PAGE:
Often, he says, this strategy comes down to asking questions like, “How can we avoid the ‘Chicken Little the-sky-is-falling’ approach? How can we avoid the ivory tower academic approach when looking at business issues?”

“How can we avoid the ‘Chicken Little the-sky-is-falling’ approach? How can we avoid the ivory tower academic approach when looking at business issues?”

Levey and his team have come up with their own unique answer to those questions. “We like to use a sort of Mick Jagger approach with our business partners,” Levey says with a chuckle. “We always say, ‘You can’t always get what you want, but we’ll give you what you need.’”

But it’s not just the legal team’s performance that Levey wants to optimize—he helps teams all over the company fulfill their potential by “connecting the dots” across those teams and the legal team to further the company’s best interests.

“We assign a legal liaison to be the primary point of contact for most of the business teams and primary company initiatives to reduce the ‘blind spots’ amongst various functions that affect all companies,” he explains. “That allows us to better ensure that our business partners have the tools they need to succeed—which hopefully speeds up decision-making, results in more informed decisions and fewer surprises, and increases trust.”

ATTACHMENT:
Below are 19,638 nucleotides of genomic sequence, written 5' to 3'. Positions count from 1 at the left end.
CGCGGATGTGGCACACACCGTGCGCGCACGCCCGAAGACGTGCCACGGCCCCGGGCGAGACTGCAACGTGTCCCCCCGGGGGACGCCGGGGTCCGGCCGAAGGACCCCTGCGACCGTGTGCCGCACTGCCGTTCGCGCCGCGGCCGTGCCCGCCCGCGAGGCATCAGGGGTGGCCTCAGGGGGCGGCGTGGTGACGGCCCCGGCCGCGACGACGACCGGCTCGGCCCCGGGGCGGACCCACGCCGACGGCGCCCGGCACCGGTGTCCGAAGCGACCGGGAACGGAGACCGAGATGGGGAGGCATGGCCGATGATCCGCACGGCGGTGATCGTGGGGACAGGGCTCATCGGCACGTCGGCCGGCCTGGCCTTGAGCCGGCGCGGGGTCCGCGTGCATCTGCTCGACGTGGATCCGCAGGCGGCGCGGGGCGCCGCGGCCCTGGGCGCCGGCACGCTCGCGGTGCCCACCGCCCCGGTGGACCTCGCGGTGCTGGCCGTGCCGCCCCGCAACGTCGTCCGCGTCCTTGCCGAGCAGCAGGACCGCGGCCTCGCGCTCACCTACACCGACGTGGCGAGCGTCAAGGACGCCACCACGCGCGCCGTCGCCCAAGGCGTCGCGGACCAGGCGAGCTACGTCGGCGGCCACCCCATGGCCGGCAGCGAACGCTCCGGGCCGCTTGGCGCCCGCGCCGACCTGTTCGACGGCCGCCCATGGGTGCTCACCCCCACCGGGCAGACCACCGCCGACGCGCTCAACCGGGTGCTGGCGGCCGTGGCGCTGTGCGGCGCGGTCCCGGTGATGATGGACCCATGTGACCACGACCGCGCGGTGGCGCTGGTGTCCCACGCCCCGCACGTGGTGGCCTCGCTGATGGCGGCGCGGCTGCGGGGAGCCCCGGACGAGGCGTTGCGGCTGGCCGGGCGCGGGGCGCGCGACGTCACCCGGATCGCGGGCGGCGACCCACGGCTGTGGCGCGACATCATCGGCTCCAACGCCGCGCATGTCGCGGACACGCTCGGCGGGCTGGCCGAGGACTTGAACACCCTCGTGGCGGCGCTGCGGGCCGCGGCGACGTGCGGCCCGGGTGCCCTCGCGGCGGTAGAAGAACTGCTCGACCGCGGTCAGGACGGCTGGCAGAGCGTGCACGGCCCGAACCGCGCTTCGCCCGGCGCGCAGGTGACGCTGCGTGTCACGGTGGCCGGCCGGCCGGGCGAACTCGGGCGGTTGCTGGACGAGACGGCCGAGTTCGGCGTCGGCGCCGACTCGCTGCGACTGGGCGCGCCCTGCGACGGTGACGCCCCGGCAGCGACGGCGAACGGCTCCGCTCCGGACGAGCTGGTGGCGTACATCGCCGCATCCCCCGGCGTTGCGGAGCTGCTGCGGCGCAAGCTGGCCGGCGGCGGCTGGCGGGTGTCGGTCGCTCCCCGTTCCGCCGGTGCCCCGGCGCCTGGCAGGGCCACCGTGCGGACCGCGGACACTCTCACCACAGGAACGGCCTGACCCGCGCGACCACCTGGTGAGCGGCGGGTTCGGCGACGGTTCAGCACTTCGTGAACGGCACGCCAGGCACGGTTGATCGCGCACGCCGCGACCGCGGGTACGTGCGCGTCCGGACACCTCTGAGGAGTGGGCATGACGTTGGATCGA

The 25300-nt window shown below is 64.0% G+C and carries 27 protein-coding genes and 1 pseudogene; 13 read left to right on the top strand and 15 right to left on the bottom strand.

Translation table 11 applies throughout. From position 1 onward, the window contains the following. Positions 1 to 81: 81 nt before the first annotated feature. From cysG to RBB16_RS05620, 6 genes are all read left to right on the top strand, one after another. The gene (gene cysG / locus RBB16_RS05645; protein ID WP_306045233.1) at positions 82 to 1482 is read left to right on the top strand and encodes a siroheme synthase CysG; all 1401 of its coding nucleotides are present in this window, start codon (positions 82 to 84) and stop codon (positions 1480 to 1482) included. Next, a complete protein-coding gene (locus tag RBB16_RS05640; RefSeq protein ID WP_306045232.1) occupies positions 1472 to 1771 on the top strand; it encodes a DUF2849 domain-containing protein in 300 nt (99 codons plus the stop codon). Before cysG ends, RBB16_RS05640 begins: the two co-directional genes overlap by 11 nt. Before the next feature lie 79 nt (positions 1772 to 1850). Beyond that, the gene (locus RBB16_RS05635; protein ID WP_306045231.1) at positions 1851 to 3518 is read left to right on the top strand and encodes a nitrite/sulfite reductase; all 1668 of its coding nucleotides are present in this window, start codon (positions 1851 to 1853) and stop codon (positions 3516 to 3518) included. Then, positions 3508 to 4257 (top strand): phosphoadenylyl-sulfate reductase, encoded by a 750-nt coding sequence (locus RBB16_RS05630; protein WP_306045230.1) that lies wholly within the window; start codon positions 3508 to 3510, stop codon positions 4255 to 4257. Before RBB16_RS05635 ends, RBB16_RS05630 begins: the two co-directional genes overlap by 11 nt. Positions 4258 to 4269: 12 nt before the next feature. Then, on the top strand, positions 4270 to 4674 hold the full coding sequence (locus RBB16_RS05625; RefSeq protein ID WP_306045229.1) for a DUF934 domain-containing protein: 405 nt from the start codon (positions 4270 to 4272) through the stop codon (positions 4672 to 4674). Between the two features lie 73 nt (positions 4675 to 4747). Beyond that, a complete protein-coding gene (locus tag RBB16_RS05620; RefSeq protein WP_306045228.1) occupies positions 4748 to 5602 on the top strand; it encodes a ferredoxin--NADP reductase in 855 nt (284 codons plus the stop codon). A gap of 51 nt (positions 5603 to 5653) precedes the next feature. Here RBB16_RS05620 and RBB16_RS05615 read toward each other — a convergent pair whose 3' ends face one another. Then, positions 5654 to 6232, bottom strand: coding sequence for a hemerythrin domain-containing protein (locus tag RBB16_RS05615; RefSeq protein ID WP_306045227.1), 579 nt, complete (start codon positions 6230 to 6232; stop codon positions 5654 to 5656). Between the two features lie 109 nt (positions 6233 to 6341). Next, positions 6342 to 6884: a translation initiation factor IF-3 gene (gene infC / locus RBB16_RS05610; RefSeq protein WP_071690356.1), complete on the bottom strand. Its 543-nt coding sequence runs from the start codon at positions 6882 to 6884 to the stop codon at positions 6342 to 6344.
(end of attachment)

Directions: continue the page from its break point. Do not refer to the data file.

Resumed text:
Levey’s commitment to keeping Upwork’s teams connected to each other and to its global footprint of users is key to the company’s day-to-day success, especially given the remote knowledge work performed via the Upwork website between the various professionals and businesses that use Upwork’s platform: as Levey notes, approximately 97 percent of all Upwork transactions are negotiated and conducted between third-party users who are located at least fifty miles apart, a testament to how the Upwork site provides new opportunities to those living outside major cities.

“Talent is everywhere, and we’re trying to unlock potential in more places than ever before.”